THE BULLER-PODINGTON COMPACT
BY FRANK RICHARD STOCKTON (1834-1902)
Humorous Short Stories
[From Scribner's Magazine, August, 1897. Republished in Afield and
Afloat, by Frank Richard Stockton; copyright, 1900, by Charles
Scribner's Sons. Reprinted by permission of the publishers.]
"I tell you, William," said Thomas Buller to his friend Mr. Podington,
"I am truly sorry about it, but I cannot arrange for it this year.
Now, as to my invitation—that is very different."
"Of course it is different," was the reply, "but I am obliged to say,
as I said before, that I really cannot accept it."
Remarks similar to these had been made by Thomas Buller and William
Podington at least once a year for some five years. They were old
friends; they had been schoolboys together and had been associated in
business since they were young men. They had now reached a vigorous
middle age; they were each married, and each had a house in the
country in which he resided for a part of the year. They were warmly
attached to each other, and each was the best friend which the other
had in this world. But during all these years neither of them had
visited the other in his country home.
The reason for this avoidance of each other at their respective rural
residences may be briefly stated. Mr. Buller's country house was
situated by the sea, and he was very fond of the water. He had a good
cat-boat, which he sailed himself with much judgment and skill, and it
was his greatest pleasure to take his friends and visitors upon little
excursions on the bay. But Mr. Podington was desperately afraid of the
water, and he was particularly afraid of any craft sailed by an
amateur. If his friend Buller would have employed a professional
mariner, of years and experience, to steer and manage his boat,
Podington might have been willing to take an occasional sail; but as
Buller always insisted upon sailing his own boat, and took it ill if
any of his visitors doubted his ability to do so properly, Podington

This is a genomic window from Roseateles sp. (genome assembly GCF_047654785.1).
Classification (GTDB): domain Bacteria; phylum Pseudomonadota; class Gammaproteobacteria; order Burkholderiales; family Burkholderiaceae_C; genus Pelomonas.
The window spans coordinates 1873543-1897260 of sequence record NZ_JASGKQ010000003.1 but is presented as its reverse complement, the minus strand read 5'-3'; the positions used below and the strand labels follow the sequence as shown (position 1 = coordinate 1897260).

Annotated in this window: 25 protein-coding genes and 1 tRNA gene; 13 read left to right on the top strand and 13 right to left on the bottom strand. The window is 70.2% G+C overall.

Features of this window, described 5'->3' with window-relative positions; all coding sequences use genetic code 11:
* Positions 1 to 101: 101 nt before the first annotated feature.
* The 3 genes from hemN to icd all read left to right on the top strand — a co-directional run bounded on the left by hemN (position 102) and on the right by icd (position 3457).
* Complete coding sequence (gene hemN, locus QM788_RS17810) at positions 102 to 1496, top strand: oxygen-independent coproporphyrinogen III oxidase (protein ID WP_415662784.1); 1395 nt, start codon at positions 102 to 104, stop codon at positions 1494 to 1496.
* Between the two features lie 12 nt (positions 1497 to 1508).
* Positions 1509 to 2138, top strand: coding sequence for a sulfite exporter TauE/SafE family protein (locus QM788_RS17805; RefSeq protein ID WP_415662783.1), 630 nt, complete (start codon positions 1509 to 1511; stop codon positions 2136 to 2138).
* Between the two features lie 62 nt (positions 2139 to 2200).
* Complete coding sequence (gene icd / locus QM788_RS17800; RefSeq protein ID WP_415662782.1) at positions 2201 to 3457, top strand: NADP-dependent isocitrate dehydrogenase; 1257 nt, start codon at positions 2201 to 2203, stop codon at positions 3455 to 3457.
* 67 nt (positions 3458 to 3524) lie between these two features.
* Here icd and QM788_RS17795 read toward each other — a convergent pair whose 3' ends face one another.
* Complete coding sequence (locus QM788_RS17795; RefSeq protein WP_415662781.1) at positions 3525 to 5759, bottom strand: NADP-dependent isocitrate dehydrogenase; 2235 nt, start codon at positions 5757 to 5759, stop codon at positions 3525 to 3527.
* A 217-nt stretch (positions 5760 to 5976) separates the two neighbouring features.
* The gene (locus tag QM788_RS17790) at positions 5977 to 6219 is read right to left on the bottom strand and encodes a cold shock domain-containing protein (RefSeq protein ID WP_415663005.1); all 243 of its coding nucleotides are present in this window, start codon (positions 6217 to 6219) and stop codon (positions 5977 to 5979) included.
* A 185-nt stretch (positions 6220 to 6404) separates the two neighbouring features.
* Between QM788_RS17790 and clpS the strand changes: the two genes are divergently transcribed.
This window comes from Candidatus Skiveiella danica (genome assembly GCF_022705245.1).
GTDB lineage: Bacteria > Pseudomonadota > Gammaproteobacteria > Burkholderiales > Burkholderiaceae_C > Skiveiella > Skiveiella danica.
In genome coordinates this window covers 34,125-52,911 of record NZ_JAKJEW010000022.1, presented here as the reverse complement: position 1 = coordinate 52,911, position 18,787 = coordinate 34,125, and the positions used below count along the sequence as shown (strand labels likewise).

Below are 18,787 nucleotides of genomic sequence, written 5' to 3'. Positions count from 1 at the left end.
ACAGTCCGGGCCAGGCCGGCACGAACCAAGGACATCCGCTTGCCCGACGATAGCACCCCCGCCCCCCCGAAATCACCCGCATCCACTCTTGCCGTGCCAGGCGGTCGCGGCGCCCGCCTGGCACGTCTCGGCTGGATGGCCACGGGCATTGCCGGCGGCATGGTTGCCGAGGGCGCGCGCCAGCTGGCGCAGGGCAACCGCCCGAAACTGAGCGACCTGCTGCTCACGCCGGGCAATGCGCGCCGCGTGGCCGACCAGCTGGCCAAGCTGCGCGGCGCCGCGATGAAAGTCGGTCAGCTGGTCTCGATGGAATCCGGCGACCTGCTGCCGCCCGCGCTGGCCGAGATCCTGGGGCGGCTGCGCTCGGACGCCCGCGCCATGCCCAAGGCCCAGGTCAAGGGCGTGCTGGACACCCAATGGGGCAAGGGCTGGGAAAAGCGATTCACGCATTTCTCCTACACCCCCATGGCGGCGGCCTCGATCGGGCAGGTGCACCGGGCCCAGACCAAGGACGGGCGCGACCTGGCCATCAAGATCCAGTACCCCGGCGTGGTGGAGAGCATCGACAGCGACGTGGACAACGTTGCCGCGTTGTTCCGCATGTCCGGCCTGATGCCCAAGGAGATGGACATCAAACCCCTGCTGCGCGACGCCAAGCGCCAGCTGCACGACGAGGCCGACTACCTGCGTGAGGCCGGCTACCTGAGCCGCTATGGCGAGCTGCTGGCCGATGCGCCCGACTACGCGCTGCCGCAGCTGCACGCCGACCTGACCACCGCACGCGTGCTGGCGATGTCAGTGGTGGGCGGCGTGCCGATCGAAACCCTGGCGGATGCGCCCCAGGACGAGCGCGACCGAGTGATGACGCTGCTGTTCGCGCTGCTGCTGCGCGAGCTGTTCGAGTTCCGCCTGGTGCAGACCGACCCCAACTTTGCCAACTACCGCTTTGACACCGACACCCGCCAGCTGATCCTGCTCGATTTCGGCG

did not wish to wound the self-love of his friend, and he did not wish
to be drowned. Consequently he could not bring himself to consent to
go to Buller's house by the sea.
To receive his good friend Buller at his own house in the beautiful
upland region in which he lived would have been a great joy to Mr.
Podington; but Buller could not be induced to visit him. Podington was
very fond of horses and always drove himself, while Buller was more
afraid of horses than he was of elephants or lions. To one or more
horses driven by a coachman of years and experience he did not always
object, but to a horse driven by Podington, who had much experience
and knowledge regarding mercantile affairs, but was merely an amateur
horseman, he most decidedly and strongly objected. He did not wish to
hurt his friend's feelings by refusing to go out to drive with him,
but he would not rack his own nervous system by accompanying him.
Therefore it was that he had not yet visited the beautiful upland
country residence of Mr. Podington.
At last this state of things grew awkward. Mrs. Buller and Mrs.
Podington, often with their families, visited each other at their
country houses, but the fact that on these occasions they were never
accompanied by their husbands caused more and more gossip among their
neighbors both in the upland country and by the sea.
One day in spring as the two sat in their city office, where Mr.
Podington had just repeated his annual invitation, his friend replied
to him thus:
"William, if I come to see you this summer, will you visit me? The
thing is beginning to look a little ridiculous, and people are talking
Mr. Podington put his hand to his brow and for a few moments closed
his eyes. In his mind he saw a cat-boat upon its side, the sails
spread out over the water, and two men, almost entirely immersed in
the waves, making efforts to reach the side of the boat. One of these
was getting on very well—that was Buller. The other seemed about to
sink, his arms were uselessly waving in the air—that was himself. But
he opened his eyes and looked bravely out of the window; it was time
to conquer all this; it was indeed growing ridiculous. Buller had been
sailing many years and had never been upset.
"Yes," said he; "I will do it; I am ready any time you name."
Mr. Buller rose and stretched out his hand.
"Good!" said he; "it is a compact!"
Buller was the first to make the promised country visit. He had not
mentioned the subject of horses to his friend, but he knew through
Mrs. Buller that Podington still continued to be his own driver. She
had informed him, however, that at present he was accustomed to drive
a big black horse which, in her opinion, was as gentle and reliable as
these animals ever became, and she could not imagine how anybody could
be afraid of him. So when, the next morning after his arrival, Mr.
Buller was asked by his host if he would like to take a drive, he
suppressed a certain rising emotion and said that it would please him
When the good black horse had jogged along a pleasant road for half an
hour Mr. Buller began to feel that, perhaps, for all these years he
had been laboring under a misconception. It seemed to be possible that